About this Recording
8.572498 - MAHLER, G.: Lied von der Erde (Das) (J. Henschel, Kunde, Houston Symphony, Graf)

Gustav Mahler (1860–1911)
Das Lied von der Erde (The Song of the Earth)


The great Viennese symphonic tradition found worthy successors in two composers of very different temperament and background, Anton Bruckner and Gustav Mahler. The latter, indeed, extended the form in an extraordinary way that has had a far-reaching effect on the course of Western music, among other things creating a symphonic form that included in it the tradition of German song in a varied tapestry of sound particularly apt for a twentieth century that has found in Mahler’s work a reflection of its own joys and sorrows.

Mahler was to express succinctly enough his position in the world. He saw himself as three times homeless, a native of Bohemia in Austria, an Austrian among Germans and a Jew throughout the whole world. The second child, and the first of fourteen to survive, he was born in Kaliste in Bohemia in 1860. Soon after his birth his family moved to Jihlava, where his father, by his own very considerable efforts, had raised himself from being little more than a pedlar, with a desire for intellectual self-improvement, to the running of a tavern and distillery. Mahler’s musical abilities were developed first in Jihlava, before a brief period of schooling in Prague, which ended unhappily, and a later course of study at the Conservatory in Vienna, where he turned from the piano to composition and, as a necessary corollary, to conducting.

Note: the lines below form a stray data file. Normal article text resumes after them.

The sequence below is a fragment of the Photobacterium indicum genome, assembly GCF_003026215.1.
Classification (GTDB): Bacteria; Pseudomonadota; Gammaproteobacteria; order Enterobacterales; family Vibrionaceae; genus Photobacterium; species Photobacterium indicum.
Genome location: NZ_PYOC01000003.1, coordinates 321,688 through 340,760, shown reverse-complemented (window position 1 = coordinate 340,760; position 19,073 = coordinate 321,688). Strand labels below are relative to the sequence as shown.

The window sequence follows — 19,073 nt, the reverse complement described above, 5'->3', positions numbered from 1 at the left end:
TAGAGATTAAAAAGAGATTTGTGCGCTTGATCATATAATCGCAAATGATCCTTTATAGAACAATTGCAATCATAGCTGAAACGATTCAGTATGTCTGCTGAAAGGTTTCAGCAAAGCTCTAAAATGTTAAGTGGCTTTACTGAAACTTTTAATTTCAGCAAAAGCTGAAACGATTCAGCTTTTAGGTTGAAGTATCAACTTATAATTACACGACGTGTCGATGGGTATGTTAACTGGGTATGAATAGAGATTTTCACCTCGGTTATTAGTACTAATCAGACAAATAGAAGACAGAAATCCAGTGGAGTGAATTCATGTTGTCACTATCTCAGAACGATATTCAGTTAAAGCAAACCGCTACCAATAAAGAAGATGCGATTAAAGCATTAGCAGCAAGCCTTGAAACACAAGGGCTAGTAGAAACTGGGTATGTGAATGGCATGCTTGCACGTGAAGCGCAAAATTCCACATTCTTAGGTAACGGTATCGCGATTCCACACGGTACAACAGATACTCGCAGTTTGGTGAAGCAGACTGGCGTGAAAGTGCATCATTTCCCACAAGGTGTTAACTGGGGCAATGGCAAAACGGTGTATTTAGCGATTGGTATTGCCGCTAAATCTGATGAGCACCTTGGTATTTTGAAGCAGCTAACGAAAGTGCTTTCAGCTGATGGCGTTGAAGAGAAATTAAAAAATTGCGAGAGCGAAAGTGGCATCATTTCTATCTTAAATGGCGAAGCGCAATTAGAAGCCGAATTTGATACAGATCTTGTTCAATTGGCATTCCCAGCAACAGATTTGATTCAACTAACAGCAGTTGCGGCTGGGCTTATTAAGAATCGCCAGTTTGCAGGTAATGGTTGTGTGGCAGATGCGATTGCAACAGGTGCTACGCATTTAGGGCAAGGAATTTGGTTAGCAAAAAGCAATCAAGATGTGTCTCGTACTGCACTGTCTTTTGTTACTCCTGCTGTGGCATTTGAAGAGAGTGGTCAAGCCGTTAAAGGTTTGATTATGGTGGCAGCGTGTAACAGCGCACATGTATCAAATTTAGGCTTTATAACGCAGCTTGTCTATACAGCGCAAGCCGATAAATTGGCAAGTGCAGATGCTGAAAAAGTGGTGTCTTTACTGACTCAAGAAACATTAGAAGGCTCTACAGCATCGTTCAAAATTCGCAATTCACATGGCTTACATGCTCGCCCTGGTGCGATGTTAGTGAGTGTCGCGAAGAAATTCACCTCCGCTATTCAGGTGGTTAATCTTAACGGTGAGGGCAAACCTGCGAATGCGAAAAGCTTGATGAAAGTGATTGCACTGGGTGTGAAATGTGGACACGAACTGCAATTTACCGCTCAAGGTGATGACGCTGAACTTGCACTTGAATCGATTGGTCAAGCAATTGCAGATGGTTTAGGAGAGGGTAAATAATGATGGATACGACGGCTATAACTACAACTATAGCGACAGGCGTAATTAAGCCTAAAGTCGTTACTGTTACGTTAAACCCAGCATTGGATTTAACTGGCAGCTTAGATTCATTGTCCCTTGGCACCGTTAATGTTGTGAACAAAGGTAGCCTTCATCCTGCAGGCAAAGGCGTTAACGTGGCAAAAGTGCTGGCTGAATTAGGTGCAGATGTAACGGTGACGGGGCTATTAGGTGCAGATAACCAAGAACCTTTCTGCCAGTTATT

It was as a conductor that Mahler made his career, at first at a series of provincial opera-houses, then in Prague, Budapest and Hamburg, before moving to a position of the highest distinction of all, when, in 1897, he became Kapellmeister of the Vienna Court Opera, two months after his baptism as a Catholic, a necessary preliminary. In Vienna he effected significant reforms in the Court Opera. He made enough enemies, particularly represented in the anti-semitic press, to lead to his resignation in 1907, followed by a final period conducting in America and elsewhere, in a vain attempt to secure his family’s future before his own imminent death, which took place a week after his final return to Vienna, on 18 May 1911.

Although his career as a conductor involved him most closely with opera, Mahler attempted little composition in this field. His work as a composer consists chiefly of his songs and of his ten symphonies, the last left unfinished at his death, together with his monumental setting of poems from the Chinese in Das Lied van der Erde. The greater part of his music was written during summer holidays away from the business of the opera-house, a miraculous achievement in view of his other obligations.